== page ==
Now that they have their Ps…

Your role is not over yet – now they are really learning.

By Dr Bridie Scott-Parker

 

You’ve survived the super-scary learner; a lot of practice hours in the logbook; the driving examiner said ‘yes’, and now you are both looking ahead to what is next.

But now your teen has a Provisional licence, what is next? The key is to stay involved – now is when your child is really learning to drive.

We know from research done all around the world that the best way to help keep your teens safe, when they are first independently licensed and legally they don’t require you in the seat beside them, is to stay involved. This is how:

1. Travel with them.

Many parents tell me that it is such a relief that they no longer have to travel with their teen. Hmmm. If you look at the crash statistics (see the figure – this same pattern is repeated in motorised jurisdictions around the world, not just in Victoria or just in New South Wales), your teen has just entered the most dangerous period in the driving lifetime. Being relieved that you are no longer involved is exactly the opposite of what we want. Jump in the front passenger seat when you both have the same destination. You will be shocked by how much your teen’s driving has changed. Keep travelling in the front seat on as many random occasions as you can manage throughout the first year of independent driving.

2. Set driving limits.

Graduated driver licensing conditions and restrictions, such as limits on the number of passengers and the use of mobile phones during the P1 phase, help keep your teen safe by reducing temptation that may encourage risky driving behaviour. You can also help by setting additional limits, such as limiting the number of passengers during the day; knowing the destination; requesting a text to let you know they have arrived safely and the anticipated return time, and no unsupervised night driving for the first month of independent driving. As your teens gain experience in driving by themselves, and as they show you that they can make good – and safe – decisions, increase their driving privileges.  If they show you that they cannot make good decisions, introduce punishments.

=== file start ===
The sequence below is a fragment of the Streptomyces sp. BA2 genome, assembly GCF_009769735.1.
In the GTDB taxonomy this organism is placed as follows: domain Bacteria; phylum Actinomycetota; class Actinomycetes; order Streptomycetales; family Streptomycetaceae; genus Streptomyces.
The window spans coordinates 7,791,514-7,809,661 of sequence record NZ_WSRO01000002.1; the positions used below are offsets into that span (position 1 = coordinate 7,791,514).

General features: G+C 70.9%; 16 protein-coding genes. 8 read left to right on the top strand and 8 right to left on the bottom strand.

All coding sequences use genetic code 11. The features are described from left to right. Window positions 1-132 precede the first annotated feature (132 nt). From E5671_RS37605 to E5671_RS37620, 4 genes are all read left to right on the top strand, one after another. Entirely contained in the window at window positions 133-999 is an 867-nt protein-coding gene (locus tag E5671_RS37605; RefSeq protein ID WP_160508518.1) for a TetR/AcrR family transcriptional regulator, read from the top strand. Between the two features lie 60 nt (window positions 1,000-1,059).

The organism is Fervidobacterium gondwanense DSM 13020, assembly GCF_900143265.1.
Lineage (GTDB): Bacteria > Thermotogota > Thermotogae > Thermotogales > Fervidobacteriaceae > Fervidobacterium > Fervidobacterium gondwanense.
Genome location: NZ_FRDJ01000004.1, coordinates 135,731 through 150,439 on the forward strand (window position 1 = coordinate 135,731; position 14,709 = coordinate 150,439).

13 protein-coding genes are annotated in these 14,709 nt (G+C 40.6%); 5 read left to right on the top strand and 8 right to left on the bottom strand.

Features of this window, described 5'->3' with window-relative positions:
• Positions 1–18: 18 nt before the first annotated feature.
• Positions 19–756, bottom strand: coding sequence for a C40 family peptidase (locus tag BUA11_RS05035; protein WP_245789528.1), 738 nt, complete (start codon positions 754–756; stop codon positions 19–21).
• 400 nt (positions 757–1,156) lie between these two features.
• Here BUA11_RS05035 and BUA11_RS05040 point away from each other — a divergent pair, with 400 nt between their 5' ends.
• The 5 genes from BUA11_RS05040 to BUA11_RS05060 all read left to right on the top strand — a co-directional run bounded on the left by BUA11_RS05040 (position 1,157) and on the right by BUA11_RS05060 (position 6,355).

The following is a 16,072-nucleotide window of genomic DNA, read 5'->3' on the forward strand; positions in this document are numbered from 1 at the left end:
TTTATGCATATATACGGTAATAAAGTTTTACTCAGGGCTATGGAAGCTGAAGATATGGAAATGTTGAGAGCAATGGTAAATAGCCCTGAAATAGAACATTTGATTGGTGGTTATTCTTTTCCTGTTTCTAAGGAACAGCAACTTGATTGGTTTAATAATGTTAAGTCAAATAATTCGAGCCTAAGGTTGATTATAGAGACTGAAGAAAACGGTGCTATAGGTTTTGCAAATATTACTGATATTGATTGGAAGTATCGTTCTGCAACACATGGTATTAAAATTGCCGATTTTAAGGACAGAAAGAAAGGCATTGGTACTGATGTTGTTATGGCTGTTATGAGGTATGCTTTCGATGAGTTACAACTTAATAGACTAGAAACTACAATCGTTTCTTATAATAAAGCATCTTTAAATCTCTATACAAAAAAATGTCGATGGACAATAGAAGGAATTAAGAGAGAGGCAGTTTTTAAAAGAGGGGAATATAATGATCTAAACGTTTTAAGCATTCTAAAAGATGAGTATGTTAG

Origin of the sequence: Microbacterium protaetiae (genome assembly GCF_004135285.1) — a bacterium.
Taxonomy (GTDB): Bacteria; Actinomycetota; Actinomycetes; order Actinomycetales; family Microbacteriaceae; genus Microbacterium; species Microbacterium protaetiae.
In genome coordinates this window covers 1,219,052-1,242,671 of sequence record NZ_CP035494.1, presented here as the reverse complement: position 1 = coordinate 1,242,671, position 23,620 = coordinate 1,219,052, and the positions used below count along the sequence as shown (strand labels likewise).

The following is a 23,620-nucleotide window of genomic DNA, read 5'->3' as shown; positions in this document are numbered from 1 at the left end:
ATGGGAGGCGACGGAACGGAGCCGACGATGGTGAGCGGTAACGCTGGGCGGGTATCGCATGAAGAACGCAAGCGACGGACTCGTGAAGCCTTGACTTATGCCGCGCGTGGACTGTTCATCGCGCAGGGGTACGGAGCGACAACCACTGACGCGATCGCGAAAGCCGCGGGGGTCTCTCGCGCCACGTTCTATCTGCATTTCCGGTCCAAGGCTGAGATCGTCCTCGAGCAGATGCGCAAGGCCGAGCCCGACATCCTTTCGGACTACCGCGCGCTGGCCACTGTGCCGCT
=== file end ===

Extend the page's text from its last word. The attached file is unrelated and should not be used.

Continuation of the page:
3. Share the family car.

My research shows that most young drivers have their own car, or exclusive access to a car, within six months of gaining their Provisional licence. This is problematic for three reasons.

The first relates to the ability to regulate their behaviour through driving limits. Parents may be reluctant to set limits when their teen has their own car, particularly when they have paid for the car themselves through savings. Parents may feel they do not have the capacity to monitor and guide their child’s driving.

Secondly, young drivers tend to drive older, cheaper cars and if they crash it, Mum and Dad respond, ‘It’s your car, too bad’ and ‘You pay for it if you want it fixed’. When young drivers crash mum or dad’s car, mum and dad care a great deal, and that there are consequences for their behaviour. These consequences will help keep them safe in their future driving.

Finally, these older, cheaper cars are placing young drivers at risk of crashing and being injured in a crash. We want our most inexperienced drivers in the safest cars possible, which means a car with crash-avoidance features like ABS, and crash-protection features, including airbags. Mum and dad’s car is more likely to have these features, so this is another great reason to share your car during the first six months at least of the Provisional 1 licence.

 

Image from: http://bit.ly/1HvhoAh


Dr Bridie Scott-Parker, National Health and Medical Research Council (NHMRC) Research Fellow, Adolescent Risk Research Unit (ARRU), is an expert in the domain of young novice driver road safety. Bridie is interested in a safe systems approach to young driver road safety, intervention development and evaluation, with a particular focus upon the development of the driver from the pre-licence period, through the Learner and Provisional 1 driving phases. She is also interested in adolescent risk taking, and the influence of personal, social (parents, peers), and structural (legislation, police) influences upon risky behaviour.

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